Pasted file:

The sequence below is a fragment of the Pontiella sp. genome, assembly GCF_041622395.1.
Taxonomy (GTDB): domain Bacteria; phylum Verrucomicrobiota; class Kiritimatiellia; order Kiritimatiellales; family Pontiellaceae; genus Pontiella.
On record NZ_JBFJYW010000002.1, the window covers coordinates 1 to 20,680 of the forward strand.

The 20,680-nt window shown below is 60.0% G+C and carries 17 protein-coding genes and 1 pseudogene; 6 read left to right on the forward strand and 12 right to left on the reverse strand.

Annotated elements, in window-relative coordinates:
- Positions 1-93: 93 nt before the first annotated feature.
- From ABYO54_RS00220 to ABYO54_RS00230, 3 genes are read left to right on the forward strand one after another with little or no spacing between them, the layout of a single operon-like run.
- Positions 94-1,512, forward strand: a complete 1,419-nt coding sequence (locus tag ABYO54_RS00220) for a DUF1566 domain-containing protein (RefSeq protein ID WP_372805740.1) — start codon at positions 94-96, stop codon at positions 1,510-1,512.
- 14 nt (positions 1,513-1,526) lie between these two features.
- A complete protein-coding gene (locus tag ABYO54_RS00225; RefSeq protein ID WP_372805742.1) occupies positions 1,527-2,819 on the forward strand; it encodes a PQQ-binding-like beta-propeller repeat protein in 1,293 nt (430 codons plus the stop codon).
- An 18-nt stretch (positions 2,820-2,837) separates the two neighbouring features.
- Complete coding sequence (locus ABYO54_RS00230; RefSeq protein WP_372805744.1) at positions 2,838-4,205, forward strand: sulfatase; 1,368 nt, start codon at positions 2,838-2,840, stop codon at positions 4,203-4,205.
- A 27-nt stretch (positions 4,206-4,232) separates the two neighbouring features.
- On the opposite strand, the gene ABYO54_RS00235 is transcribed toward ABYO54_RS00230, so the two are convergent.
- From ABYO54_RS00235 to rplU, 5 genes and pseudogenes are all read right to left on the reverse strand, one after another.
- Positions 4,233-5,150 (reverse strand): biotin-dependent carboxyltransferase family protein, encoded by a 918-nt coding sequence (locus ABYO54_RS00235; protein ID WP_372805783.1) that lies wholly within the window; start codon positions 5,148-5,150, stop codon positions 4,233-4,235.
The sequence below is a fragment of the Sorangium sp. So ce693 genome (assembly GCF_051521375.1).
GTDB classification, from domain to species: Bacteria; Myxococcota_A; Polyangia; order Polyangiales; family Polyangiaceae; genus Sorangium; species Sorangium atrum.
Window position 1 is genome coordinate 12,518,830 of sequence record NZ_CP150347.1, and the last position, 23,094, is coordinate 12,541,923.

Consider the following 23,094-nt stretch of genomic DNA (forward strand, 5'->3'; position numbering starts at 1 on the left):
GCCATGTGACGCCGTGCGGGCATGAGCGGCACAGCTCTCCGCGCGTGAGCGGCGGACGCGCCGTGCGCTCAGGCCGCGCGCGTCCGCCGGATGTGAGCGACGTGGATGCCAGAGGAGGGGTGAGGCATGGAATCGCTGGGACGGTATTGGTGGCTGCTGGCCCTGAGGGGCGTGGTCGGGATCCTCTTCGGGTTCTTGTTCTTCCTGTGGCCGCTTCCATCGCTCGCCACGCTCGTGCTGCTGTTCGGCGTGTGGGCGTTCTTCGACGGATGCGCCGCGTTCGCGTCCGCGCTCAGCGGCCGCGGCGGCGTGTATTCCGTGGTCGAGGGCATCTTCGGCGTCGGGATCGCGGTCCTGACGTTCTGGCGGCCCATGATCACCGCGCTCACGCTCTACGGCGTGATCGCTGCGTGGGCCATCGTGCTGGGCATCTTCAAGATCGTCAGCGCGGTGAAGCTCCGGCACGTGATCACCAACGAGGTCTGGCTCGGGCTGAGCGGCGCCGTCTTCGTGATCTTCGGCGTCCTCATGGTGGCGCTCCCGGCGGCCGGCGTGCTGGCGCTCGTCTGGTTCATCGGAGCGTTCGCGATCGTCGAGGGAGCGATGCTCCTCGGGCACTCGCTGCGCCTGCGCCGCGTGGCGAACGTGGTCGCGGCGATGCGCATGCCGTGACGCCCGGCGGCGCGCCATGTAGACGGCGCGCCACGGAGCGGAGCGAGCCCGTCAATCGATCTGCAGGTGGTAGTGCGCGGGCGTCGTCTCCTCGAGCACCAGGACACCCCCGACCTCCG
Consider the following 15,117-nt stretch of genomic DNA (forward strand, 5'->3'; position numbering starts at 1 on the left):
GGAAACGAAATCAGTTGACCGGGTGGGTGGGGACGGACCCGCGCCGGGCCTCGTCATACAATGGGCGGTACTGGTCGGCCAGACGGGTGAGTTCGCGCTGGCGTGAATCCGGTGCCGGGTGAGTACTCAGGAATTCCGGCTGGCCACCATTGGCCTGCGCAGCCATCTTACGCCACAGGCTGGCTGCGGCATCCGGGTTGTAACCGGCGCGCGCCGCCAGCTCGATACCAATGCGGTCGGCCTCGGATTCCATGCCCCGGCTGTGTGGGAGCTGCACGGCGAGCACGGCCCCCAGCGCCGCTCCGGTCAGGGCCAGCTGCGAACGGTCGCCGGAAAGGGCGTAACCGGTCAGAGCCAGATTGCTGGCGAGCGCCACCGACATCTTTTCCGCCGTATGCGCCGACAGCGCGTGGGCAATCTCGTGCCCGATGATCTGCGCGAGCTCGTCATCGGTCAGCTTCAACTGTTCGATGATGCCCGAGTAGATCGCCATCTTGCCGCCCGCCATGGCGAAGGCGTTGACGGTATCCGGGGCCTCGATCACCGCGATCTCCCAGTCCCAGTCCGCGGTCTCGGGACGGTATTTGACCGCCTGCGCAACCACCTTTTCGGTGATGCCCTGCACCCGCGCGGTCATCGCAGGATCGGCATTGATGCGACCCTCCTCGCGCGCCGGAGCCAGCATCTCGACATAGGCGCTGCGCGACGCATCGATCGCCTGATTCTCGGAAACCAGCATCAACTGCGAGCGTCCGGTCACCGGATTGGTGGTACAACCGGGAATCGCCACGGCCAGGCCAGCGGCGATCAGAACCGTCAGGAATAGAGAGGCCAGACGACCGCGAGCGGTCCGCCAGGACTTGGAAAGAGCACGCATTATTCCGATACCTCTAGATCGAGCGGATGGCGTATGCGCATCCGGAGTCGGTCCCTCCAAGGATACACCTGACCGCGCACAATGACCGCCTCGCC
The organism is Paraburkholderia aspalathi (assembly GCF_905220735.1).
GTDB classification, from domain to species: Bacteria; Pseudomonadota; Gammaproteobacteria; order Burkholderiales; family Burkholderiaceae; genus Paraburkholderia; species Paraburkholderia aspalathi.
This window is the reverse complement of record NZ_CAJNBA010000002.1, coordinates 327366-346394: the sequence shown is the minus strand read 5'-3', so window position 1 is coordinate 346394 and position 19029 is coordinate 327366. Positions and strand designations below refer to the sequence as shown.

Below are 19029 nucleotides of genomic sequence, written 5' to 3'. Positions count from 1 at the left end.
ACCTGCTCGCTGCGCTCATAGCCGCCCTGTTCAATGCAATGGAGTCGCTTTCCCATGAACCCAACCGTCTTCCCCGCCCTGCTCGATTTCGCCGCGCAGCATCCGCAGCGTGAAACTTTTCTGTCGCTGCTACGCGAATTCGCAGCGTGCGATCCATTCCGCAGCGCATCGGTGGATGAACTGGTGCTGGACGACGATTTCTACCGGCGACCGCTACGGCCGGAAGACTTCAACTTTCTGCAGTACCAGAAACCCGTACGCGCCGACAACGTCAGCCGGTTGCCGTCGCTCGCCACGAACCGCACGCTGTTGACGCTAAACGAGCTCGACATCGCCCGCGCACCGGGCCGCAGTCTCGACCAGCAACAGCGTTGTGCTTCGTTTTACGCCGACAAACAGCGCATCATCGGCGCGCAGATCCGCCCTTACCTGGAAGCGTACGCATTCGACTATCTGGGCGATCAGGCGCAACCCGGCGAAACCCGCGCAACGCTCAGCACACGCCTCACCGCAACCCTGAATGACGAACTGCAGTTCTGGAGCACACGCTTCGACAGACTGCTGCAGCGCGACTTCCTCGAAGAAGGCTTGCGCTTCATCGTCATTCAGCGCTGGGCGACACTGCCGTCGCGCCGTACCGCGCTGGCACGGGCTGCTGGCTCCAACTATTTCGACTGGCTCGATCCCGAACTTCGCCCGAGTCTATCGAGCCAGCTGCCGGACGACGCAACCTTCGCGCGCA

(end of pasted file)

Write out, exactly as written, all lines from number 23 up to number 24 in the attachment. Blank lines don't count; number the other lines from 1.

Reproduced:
GGAAACGAAATCAGTTGACCGGGTGGGTGGGGACGGACCCGCGCCGGGCCTCGTCATACAATGGGCGGTACTGGTCGGCCAGACGGGTGAGTTCGCGCTGGCGTGAATCCGGTGCCGGGTGAGTACTCAGGAATTCCGGCTGGCCACCATTGGCCTGCGCAGCCATCTTACGCCACAGGCTGGCTGCGGCATCCGGGTTGTAACCGGCGCGCGCCGCCAGCTCGATACCAATGCGGTCGGCCTCGGATTCCATGCCCCGGCTGTGTGGGAGCTGCACGGCGAGCACGGCCCCCAGCGCCGCTCCGGTCAGGGCCAGCTGCGAACGGTCGCCGGAAAGGGCGTAACCGGTCAGAGCCAGATTGCTGGCGAGCGCCACCGACATCTTTTCCGCCGTATGCGCCGACAGCGCGTGGGCAATCTCGTGCCCGATGATCTGCGCGAGCTCGTCATCGGTCAGCTTCAACTGTTCGATGATGCCCGAGTAGATCGCCATCTTGCCGCCCGCCATGGCGAAGGCGTTGACGGTATCCGGGGCCTCGATCACCGCGATCTCCCAGTCCCAGTCCGCGGTCTCGGGACGGTATTTGACCGCCTGCGCAACCACCTTTTCGGTGATGCCCTGCACCCGCGCGGTCATCGCAGGATCGGCATTGATGCGACCCTCCTCGCGCGCCGGAGCCAGCATCTCGACATAGGCGCTGCGCGACGCATCGATCGCCTGATTCTCGGAAACCAGCATCAACTGCGAGCGTCCGGTCACCGGATTGGTGGTACAACCGGGAATCGCCACGGCCAGGCCAGCGGCGATCAGAACCGTCAGGAATAGAGAGGCCAGACGACCGCGAGCGGTCCGCCAGGACTTGGAAAGAGCACGCATTATTCCGATACCTCTAGATCGAGCGGATGGCGTATGCGCATCCGGAGTCGGTCCCTCCAAGGATACACCTGACCGCGCACAATGACCGCCTCGCC
The organism is Paraburkholderia aspalathi (assembly GCF_905220735.1).